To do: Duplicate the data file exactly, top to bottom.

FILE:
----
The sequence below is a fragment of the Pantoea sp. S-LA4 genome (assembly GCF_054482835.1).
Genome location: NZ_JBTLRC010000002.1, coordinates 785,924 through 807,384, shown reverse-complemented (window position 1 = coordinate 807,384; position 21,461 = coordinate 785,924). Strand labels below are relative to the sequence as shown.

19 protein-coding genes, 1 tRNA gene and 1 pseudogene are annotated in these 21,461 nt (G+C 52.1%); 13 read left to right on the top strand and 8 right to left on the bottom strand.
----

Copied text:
The sequence below is a fragment of the Pantoea sp. S-LA4 genome (assembly GCF_054482835.1).
Genome location: NZ_JBTLRC010000002.1, coordinates 785,924 through 807,384, shown reverse-complemented (window position 1 = coordinate 807,384; position 21,461 = coordinate 785,924). Strand labels below are relative to the sequence as shown.

19 protein-coding genes, 1 tRNA gene and 1 pseudogene are annotated in these 21,461 nt (G+C 52.1%); 13 read left to right on the top strand and 8 right to left on the bottom strand.